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Historical Question: Shaving Gear In British East Africa?

As some of you may know, or can deduct by my signature, I was born a British Colonial.

I am 53 years old and was born in 1957 on my grandfather's ranch in The Kenya Colony, British East Africa.

I would love to recreate a shave that my grandfather or father might have experienced back in "the day".

So, what might a typical middle-class British settler have used to shave with in 1957?

A British Gillette Rocket? An Ever-Ready SE? Either of those or something else entirely different?

What about shaving creams, soaps and aftershave?

I am thinking Yardley (more than likely). If so, which Yardley products? Perhaps others, such as the "Three T" British soap manufacturers that we are familiar with today?

Wilkinson Sword blades?

They might have used a straight razor for all I know, but giving the benefit of the doubt, I am looking for what might have been "the latest and greatest" available at that time in that part of the world.


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Any reply by me would be rampant speculation, but I hope somebody will pitch in. What I find very annoying, is that by the time we are old enough to wonder about such things, the people we would like to ask are long gone.

Barring any real input, we can always go with on the low end the 40s style Rocket (Aristocrat Jr.) and on the high end a #16 for a DE.

Being a colony at the time, the UK made Gillettes had preferential customs treatment. You are a little too early for the Wilkinson's Stainless and the Gillette Super Blue Blade (I think just a year or so for the UK-made Blue Extra). Most likely, he would have used the Gillette Blue Blades and a U.K. made Gillette Razor. Gillette had a huge market share at the time IIRC. Of course, the Wardonia and other Sheffield makers were around, and went after the bargain market (and probably the colonial market as well).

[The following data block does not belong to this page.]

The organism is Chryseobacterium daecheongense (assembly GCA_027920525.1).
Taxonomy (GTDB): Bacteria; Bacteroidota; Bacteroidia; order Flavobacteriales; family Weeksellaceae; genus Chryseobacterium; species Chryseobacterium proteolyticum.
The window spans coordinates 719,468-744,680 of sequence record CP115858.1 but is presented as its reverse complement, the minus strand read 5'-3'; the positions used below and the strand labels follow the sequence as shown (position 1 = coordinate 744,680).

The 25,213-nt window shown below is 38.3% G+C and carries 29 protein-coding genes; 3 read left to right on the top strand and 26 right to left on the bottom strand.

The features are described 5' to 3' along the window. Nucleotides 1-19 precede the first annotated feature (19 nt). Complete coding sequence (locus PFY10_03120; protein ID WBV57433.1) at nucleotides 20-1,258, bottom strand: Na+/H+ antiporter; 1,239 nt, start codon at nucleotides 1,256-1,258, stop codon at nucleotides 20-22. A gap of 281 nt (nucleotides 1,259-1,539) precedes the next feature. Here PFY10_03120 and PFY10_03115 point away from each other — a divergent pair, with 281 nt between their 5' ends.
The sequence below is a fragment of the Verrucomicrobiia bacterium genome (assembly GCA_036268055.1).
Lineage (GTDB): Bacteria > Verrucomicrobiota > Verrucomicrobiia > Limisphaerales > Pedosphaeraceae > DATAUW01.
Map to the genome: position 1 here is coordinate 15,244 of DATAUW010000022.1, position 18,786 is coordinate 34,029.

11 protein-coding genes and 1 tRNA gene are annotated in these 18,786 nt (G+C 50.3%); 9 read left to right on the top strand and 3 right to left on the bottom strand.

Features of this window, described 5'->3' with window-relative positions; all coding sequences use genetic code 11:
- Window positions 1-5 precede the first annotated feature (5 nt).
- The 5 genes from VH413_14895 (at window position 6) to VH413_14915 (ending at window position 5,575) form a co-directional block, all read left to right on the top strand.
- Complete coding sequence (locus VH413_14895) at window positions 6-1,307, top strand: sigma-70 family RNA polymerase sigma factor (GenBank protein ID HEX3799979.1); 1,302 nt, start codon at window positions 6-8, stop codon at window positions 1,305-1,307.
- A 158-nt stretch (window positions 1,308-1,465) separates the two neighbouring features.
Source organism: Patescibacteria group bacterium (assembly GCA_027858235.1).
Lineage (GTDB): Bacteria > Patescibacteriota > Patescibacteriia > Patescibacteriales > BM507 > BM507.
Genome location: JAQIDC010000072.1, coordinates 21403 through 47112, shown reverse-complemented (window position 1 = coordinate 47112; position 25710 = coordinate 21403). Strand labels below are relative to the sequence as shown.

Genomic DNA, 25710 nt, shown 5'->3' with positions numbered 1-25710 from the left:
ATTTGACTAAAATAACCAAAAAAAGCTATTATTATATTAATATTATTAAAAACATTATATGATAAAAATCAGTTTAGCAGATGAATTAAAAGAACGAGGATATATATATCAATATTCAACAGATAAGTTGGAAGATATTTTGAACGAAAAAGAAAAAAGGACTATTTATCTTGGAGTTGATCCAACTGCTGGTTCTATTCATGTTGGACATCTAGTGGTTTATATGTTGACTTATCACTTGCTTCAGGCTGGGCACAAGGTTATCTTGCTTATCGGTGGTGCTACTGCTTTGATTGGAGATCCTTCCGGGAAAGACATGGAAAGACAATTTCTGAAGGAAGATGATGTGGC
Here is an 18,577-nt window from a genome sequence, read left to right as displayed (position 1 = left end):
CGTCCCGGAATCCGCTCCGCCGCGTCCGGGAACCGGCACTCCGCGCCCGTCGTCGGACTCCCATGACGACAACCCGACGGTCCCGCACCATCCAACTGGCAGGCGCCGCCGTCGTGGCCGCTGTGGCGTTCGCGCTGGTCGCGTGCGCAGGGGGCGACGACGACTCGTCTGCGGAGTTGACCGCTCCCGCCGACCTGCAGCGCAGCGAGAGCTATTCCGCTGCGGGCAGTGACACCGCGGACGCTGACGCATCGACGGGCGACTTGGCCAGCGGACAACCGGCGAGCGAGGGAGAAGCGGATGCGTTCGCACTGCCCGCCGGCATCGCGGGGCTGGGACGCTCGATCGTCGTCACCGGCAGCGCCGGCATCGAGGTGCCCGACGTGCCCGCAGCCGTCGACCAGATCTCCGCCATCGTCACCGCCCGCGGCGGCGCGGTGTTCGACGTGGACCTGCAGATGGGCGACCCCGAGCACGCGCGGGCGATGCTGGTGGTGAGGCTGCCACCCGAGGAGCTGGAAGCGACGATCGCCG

An interesting idea. With an Australian perspective, I'd say it would depend dramatically on where the station (rather than ranch, which I understand is an American term) was and who your Grandfather was.

My grandfather used a straight well into the 1950s because he was often in places where razor blades were a luxury item that had to compete with tea, coffee, whiskey and tobacco for shipping space. I suspect he rarely if ever used a proper shaving soap. If he did it would have been something cheap and locally made.

If your Grandad was colonial born and the station remote, I suspect he may have done the same. If he was English and upper class, he may have insisted on better if he could get it, but would have had to use what was at hand when he couldn't.

In that era we had a lot of locally made Gillettes and Gillette copies, along with English made ones. I picked up something locally made called a "Best British Razor" as part of an eBay lot. It was unused and included a pack of Sheffield made blades.

I suspect you'd not go far wrong with any 50s, or better still 40s military issue, British made Gillette copy, a period Sheffield made blade and ordinary Lifeboy or carbolic soap. Shave on the back porch in a hanging mirror with luke warm water and while wearing a broad brimmed felt hat. That should complete the picture.
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